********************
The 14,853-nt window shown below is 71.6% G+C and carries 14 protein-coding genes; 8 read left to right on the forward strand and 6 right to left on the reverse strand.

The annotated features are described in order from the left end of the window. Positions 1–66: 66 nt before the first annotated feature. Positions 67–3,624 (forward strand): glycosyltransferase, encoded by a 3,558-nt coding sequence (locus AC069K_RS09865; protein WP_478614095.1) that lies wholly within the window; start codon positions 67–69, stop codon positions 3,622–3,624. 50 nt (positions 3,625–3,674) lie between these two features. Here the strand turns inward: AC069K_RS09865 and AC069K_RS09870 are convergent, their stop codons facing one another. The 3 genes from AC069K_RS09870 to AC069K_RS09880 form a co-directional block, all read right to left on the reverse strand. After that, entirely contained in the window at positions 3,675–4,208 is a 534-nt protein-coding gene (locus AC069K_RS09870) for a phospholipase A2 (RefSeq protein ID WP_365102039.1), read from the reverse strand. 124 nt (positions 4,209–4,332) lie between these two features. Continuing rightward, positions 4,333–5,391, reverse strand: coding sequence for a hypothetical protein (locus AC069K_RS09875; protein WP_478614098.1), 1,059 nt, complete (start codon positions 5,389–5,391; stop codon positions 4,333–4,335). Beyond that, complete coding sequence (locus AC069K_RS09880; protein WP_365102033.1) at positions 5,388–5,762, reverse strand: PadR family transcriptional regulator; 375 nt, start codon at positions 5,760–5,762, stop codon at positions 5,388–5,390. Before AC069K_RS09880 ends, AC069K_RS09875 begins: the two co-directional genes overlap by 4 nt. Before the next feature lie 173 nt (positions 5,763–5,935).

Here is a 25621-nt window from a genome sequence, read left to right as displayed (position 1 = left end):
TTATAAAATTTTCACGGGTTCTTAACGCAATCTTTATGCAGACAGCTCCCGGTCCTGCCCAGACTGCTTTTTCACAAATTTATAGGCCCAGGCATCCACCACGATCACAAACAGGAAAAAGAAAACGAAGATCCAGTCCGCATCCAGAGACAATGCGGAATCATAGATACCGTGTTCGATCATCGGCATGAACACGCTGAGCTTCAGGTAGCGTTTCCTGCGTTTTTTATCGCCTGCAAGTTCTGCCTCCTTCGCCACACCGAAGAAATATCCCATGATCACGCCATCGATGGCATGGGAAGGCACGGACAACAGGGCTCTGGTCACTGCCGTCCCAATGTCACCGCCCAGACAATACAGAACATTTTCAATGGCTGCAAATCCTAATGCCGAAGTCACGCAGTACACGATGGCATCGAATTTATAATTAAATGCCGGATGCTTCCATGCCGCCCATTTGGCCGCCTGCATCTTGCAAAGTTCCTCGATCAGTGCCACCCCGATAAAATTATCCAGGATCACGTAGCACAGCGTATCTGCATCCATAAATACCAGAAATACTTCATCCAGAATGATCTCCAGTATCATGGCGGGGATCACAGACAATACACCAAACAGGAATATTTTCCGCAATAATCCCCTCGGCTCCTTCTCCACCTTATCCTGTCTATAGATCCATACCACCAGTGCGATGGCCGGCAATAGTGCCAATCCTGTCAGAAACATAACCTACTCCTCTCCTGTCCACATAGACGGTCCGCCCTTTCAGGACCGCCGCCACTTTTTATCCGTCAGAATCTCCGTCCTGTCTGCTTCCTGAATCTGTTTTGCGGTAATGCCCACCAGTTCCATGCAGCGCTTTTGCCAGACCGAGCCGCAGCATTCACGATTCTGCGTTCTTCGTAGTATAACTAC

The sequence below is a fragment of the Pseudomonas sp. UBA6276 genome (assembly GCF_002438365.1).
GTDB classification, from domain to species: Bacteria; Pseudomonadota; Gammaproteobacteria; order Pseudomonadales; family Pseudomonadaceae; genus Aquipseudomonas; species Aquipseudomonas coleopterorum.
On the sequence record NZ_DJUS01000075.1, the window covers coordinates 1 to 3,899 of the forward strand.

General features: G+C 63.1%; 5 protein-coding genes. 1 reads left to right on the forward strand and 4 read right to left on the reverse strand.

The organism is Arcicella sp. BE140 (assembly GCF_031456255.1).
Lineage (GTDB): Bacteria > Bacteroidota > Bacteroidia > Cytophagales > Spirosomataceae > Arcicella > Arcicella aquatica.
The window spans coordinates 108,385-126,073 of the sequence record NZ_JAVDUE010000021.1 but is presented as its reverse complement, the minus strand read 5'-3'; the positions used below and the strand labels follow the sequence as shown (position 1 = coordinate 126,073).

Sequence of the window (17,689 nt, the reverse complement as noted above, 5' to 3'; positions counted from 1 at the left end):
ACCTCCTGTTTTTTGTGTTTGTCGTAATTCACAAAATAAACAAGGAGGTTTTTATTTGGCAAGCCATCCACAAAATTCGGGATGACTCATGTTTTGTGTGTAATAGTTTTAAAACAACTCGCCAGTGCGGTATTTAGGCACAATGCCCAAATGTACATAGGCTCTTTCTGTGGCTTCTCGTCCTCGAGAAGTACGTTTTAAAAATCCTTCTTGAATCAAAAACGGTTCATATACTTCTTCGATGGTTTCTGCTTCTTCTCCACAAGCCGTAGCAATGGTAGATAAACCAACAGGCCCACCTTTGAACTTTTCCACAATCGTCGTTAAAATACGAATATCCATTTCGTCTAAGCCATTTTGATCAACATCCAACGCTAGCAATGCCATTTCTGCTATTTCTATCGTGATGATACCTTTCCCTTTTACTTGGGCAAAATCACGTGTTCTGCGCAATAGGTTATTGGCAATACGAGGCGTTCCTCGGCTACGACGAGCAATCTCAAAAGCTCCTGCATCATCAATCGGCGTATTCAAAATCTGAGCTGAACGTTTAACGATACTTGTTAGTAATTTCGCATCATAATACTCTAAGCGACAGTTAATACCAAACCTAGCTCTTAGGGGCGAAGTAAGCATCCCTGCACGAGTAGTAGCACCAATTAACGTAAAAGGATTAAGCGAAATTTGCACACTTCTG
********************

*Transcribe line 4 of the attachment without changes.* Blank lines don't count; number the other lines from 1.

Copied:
TTATAAAATTTTCACGGGTTCTTAACGCAATCTTTATGCAGACAGCTCCCGGTCCTGCCCAGACTGCTTTTTCACAAATTTATAGGCCCAGGCATCCACCACGATCACAAACAGGAAAAAGAAAACGAAGATCCAGTCCGCATCCAGAGACAATGCGGAATCATAGATACCGTGTTCGATCATCGGCATGAACACGCTGAGCTTCAGGTAGCGTTTCCTGCGTTTTTTATCGCCTGCAAGTTCTGCCTCCTTCGCCACACCGAAGAAATATCCCATGATCACGCCATCGATGGCATGGGAAGGCACGGACAACAGGGCTCTGGTCACTGCCGTCCCAATGTCACCGCCCAGACAATACAGAACATTTTCAATGGCTGCAAATCCTAATGCCGAAGTCACGCAGTACACGATGGCATCGAATTTATAATTAAATGCCGGATGCTTCCATGCCGCCCATTTGGCCGCCTGCATCTTGCAAAGTTCCTCGATCAGTGCCACCCCGATAAAATTATCCAGGATCACGTAGCACAGCGTATCTGCATCCATAAATACCAGAAATACTTCATCCAGAATGATCTCCAGTATCATGGCGGGGATCACAGACAATACACCAAACAGGAATATTTTCCGCAATAATCCCCTCGGCTCCTTCTCCACCTTATCCTGTCTATAGATCCATACCACCAGTGCGATGGCCGGCAATAGTGCCAATCCTGTCAGAAACATAACCTACTCCTCTCCTGTCCACATAGACGGTCCGCCCTTTCAGGACCGCCGCCACTTTTTATCCGTCAGAATCTCCGTCCTGTCTGCTTCCTGAATCTGTTTTGCGGTAATGCCCACCAGTTCCATGCAGCGCTTTTGCCAGACCGAGCCGCAGCATTCACGATTCTGCGTTCTTCGTAGTATAACTAC